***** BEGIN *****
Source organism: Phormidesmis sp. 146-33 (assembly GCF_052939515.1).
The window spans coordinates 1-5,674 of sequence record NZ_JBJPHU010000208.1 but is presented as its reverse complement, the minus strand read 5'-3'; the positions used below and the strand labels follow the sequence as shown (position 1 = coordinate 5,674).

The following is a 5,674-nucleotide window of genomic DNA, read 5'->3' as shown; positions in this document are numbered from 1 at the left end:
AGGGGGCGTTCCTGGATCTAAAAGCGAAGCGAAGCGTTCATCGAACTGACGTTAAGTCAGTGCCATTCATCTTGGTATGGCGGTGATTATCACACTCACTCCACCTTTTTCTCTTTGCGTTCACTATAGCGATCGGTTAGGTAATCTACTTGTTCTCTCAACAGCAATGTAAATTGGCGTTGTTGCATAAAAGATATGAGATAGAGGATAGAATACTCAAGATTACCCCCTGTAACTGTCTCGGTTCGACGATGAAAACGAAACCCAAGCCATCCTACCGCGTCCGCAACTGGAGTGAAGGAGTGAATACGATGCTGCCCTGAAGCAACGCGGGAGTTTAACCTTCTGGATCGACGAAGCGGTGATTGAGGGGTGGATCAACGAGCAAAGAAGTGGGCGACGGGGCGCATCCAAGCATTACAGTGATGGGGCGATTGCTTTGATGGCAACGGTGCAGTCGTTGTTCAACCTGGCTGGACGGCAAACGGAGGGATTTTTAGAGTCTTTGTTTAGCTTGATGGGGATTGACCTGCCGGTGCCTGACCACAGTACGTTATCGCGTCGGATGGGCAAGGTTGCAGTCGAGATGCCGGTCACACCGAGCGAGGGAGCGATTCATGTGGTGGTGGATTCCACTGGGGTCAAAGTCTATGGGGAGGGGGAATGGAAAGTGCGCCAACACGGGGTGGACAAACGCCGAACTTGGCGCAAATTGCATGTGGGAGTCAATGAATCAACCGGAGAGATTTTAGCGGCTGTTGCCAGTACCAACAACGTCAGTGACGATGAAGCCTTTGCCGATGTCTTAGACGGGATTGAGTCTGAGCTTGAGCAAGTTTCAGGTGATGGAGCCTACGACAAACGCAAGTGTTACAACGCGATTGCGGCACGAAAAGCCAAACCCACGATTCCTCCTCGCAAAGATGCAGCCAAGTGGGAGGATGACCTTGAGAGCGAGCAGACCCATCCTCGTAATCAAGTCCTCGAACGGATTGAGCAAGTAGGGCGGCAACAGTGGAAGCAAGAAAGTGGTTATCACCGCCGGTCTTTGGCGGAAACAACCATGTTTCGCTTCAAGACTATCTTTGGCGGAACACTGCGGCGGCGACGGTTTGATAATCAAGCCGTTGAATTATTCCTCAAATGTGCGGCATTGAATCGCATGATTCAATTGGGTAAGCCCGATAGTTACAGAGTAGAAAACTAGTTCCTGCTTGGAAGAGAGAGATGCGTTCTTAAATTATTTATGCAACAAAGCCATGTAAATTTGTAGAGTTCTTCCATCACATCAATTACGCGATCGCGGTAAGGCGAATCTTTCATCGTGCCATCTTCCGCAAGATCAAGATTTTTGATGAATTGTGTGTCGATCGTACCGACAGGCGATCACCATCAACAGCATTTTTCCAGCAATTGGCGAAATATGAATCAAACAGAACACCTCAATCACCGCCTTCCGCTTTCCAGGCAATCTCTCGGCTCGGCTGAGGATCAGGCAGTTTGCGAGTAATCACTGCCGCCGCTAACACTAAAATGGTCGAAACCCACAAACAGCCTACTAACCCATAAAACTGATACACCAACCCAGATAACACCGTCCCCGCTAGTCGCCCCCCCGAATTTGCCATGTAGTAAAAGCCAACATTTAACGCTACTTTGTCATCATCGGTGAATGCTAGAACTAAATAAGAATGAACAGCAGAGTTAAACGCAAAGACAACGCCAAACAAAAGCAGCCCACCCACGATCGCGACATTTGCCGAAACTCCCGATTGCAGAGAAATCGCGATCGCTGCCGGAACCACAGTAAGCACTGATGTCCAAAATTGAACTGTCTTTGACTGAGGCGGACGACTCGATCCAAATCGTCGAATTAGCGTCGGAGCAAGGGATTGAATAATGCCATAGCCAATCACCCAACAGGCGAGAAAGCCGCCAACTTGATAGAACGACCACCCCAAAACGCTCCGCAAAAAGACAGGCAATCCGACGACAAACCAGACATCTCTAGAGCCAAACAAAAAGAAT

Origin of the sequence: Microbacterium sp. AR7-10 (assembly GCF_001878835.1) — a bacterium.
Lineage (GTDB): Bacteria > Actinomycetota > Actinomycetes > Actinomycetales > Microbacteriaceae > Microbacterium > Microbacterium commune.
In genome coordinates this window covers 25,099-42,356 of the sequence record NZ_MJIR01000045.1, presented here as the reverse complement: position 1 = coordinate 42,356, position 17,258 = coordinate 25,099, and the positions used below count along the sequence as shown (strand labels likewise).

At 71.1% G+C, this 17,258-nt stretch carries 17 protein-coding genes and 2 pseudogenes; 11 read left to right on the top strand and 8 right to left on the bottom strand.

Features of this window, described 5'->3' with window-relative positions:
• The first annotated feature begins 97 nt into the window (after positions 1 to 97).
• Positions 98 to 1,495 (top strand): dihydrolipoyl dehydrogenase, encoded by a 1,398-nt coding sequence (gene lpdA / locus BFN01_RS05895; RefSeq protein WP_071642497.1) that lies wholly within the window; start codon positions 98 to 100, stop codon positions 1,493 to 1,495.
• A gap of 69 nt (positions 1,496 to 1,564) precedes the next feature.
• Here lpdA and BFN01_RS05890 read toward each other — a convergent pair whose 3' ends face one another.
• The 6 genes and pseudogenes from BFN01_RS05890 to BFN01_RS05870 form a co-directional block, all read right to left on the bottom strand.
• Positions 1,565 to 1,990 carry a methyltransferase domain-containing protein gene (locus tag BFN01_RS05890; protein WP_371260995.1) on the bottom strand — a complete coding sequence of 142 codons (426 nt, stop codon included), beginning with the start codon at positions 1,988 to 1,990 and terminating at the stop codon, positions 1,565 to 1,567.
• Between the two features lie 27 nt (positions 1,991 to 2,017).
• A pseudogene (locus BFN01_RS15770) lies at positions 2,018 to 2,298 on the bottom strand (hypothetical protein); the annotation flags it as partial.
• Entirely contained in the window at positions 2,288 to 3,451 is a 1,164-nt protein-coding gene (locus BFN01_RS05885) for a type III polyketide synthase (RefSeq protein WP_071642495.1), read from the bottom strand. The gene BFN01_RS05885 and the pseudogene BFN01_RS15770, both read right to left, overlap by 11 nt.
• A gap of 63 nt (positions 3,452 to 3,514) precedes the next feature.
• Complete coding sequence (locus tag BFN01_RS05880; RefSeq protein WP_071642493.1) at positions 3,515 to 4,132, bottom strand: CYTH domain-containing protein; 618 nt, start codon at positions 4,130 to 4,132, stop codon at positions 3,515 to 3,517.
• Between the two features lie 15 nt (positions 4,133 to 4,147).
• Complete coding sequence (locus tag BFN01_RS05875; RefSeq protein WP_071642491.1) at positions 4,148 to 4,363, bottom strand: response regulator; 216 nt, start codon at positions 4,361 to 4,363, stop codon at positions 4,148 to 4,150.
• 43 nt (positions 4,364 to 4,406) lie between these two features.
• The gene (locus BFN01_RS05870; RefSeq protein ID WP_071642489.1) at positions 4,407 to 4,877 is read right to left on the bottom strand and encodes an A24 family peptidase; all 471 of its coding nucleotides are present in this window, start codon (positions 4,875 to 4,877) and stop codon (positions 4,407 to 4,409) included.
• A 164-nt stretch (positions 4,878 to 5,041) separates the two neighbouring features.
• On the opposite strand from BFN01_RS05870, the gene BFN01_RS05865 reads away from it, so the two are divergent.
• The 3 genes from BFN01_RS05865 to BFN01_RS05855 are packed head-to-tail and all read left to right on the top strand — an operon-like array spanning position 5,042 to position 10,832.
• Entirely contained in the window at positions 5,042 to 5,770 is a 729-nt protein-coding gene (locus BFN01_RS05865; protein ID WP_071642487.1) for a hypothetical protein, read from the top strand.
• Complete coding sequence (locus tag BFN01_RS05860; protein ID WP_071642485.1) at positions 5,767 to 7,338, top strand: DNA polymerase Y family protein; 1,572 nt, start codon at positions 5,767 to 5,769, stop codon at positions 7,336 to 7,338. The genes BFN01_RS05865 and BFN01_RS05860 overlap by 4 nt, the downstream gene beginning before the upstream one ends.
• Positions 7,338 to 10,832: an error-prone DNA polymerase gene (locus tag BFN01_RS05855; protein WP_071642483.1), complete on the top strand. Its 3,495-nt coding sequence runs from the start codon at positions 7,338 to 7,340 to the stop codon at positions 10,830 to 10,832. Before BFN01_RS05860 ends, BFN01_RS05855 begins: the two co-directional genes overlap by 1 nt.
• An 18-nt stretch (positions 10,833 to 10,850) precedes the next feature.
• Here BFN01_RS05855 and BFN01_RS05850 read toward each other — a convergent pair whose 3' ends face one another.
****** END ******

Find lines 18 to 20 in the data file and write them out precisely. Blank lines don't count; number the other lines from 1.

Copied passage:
• Entirely contained in the window at positions 2,288 to 3,451 is a 1,164-nt protein-coding gene (locus BFN01_RS05885) for a type III polyketide synthase (RefSeq protein WP_071642495.1), read from the bottom strand. The gene BFN01_RS05885 and the pseudogene BFN01_RS15770, both read right to left, overlap by 11 nt.
• A gap of 63 nt (positions 3,452 to 3,514) precedes the next feature.
• Complete coding sequence (locus tag BFN01_RS05880; RefSeq protein WP_071642493.1) at positions 3,515 to 4,132, bottom strand: CYTH domain-containing protein; 618 nt, start codon at positions 4,130 to 4,132, stop codon at positions 3,515 to 3,517.